Mac iOS Security Guide

The new Mac iOS Security Guide was released in April of 2015. As the introduction of the guide states: “Apple designed the iOS platform with security at its core. When we set out to create the best possible mobile platform, we drew from decades of experience to build an entirely new architecture.”

Many of the security features are built in by default.

“iOS and iOS devices provide advanced security features, and yet they’re also easy to use. Many of these features are enabled by default, so IT departments don’t need to perform extensive configurations. And key security features like device encryption are not configurable, so users can’t disable them by mistake. Other features, such as Touch ID, enhance the user experience by making it simpler and more intuitive to secure the device.”

Topics covered in the guide are: system security, encryption and data protection, app security, network security, Apple Pay, internet services, device controls and privacy controls.

Download or view the guide (.pdf)

Apple Updates for iOS and OS X

Apple has released security updates for iOS and OS X. Both include fixes for the FREAK vulnerability in SSL/TLS. Apple’s Security Update 2015-002 addresses five vulnerabilities; Apple’s iOS 8.2 addresses six vulnerabilities and includes Apple Watch capabilities. Be sure to accept the updates as they occur, or on your computer go to the App Store and click on Updates.

Read the full story in the news.

Apple Addresses “Triple Handshake” Bug

Last Tuesday, April 22, Apple released iOS 7.1.1 to address 19 flaws in the mobile operating system, including a critical flaw in the secure transport mechanism that could be exploited with “triple handshake” attacks to expose user data.

Apple also released Security Update 2014-002 with updates for OS X Lion (10.7.x), Mountain Lion (10.8.x), and Mavericks (10.9.x) to address a number of flaws, including the triple handshake bug.

Users should update as soon as possible.

Read more about the Apple updates here.

What is the Triple Handshake Bug?

Apple Releases Critical Security Update

Apple-LogoLate last week, Apple released a security update for its iOS mobile operating system to address a flaw in its SSL/TLS implementation.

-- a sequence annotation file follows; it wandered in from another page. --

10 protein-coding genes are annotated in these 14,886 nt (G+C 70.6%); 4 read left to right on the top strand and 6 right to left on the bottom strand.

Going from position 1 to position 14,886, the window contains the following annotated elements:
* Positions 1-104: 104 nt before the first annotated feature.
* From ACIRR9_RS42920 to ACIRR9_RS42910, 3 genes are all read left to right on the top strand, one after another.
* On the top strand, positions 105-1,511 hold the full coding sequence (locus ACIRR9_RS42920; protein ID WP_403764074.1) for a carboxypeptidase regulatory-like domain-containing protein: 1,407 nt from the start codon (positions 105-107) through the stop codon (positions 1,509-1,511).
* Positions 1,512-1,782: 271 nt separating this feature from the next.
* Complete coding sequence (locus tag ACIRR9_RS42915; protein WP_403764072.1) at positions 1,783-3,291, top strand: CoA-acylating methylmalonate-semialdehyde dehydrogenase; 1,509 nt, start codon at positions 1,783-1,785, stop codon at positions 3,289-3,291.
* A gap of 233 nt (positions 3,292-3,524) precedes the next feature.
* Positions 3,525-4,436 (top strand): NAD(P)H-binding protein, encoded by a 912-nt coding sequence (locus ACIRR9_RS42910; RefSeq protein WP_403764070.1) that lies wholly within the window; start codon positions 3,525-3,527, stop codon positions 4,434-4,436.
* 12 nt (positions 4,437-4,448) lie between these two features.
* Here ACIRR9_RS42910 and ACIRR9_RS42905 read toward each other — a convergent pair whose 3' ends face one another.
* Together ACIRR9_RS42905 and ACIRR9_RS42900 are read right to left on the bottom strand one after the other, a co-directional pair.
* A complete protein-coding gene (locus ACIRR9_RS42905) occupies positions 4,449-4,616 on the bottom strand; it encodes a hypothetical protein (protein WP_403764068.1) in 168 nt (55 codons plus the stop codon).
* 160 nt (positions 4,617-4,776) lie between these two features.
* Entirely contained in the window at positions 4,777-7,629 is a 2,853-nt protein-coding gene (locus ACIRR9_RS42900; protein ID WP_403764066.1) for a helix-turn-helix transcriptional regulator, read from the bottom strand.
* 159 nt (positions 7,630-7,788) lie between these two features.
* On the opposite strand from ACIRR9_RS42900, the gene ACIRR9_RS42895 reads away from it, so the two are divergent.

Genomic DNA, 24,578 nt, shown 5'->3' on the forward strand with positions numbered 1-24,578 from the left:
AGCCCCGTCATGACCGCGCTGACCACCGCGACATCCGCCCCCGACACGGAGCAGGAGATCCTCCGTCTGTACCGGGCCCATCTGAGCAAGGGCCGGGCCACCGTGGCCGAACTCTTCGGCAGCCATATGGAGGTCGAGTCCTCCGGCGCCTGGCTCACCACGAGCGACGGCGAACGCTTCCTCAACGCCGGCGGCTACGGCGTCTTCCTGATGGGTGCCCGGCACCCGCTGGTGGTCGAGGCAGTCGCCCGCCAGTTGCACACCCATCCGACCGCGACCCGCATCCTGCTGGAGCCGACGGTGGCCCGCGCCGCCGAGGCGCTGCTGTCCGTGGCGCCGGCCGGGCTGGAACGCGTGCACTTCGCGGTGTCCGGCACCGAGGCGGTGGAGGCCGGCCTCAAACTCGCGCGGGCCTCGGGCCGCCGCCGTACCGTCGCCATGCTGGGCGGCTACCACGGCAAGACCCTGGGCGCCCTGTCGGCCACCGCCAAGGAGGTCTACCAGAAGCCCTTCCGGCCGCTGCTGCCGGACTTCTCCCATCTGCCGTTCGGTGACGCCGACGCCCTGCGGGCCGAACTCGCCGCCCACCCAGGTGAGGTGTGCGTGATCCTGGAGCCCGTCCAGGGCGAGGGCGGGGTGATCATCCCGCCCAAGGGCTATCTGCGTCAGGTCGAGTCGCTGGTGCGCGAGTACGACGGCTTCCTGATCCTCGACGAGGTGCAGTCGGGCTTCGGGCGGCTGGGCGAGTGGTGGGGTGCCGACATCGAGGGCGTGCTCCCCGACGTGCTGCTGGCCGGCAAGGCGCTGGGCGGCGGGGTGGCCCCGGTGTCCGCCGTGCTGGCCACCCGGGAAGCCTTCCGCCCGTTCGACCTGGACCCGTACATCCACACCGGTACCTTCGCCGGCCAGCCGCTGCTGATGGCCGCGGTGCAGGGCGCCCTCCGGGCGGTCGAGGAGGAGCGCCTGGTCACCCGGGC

SSL (Secure Sockets Layer) is part of the TLS (Transport Layer Security) protocol and is used to encrypt sensitive information, often in a browser, as it traverses the Internet. The flaw, as described by Apple, can provide “an attacker with a privileged network position [to] capture or modify data in sessions protected by SSL/TLS.”

In other words, the flaw makes it easy for bad actors to create fake websites that look like sites users trust, such as banking sites, and to grab information that the users send to those sites.

Apple has not yet updated this flaw on laptops or desktops, although it is expected one will be released very soon.

It is recommended that all iOS users update their devices to iOS 7.0.6 and iOS 6.1.6 as soon as possible. This is not one you want to wait on. Information on how to update your iPhone, iPod touch, and iPad can be found on Apple’s website [http://support.apple.com/kb/ht4623].

Note: iOS 6.1.6 is only available for devices that can not run iOS 7.  If you have the original iPad and iPhone 3GS or earlier versions of the iPod touch you will install iOS 6.1.6.  All other models of the iPhone, iPad, and iPod that have the ability to run iOS 7, must upgrade to iOS 7.0.6. to get the fix.

Those that need assistance updating their iOS device should contact their local IT support liaison or the IS&T Help Desk [http://ist.mit.edu/help].

Read the story in the news.

Apple Releases New OS

Apple-LogoEarlier this month, Apple released the newest version of their operating system for both the iOS platform (7.0.3) and desktop (OS X 10.9, aka Mavericks). Many security vulnerabilities are fixed in these releases. Both releases are free.

Information Services & Technology recommends users at MIT wait to upgrade to Mavericks on their desktops because of compatibility concerns with crucial applications in the MIT environment. Limited support is being provided to early adopters and users whose computer comes installed with Mavericks.

Support documentation for OS X Mavericks.

Apple Releases iOS 6.1

Last week’s Apple iOS update 6.1 addresses more than 20 vulnerabilities, including a serious flaw in the kernel and a number of bugs in the WebKit framework. The company also revoked trust in the bad TurkTrust certificates discovered late last year.

Read the story in the news.

iPhone Has Passed Key Security Threshold

According to an article published by MIT in Technology Review, the iOS system by Apple makes the device more secure. In particular, the iOS increased the use of encryption, which is beginning to cause problems for law enforcement agencies when they encounter systems with encrypted drives that make it impossible to recover any data.

Apple’s security architecture on the iPhone is apparently so sturdy, and so tightly woven into its hardware and software, that is is both easy for consumers to use encryption on their phones and very difficult for someone else to steal the encrypted information.

The key to decode the encryption is protected by the user’s PIN lock. If brute force is used to try to guess the PIN, the device will wipe itself after ten wrong tries. Even if special software is used, this limits the guessing speed to 80 milliseconds per PIN attempted. And trying all versions of a 4-digit PIN takes about 13 minutes to crack, a 6-digit PIN takes 22 hours, a 9-digit PIN takes 2.5 years, and a 10-digit PIN about 25 years.

Read the full article here.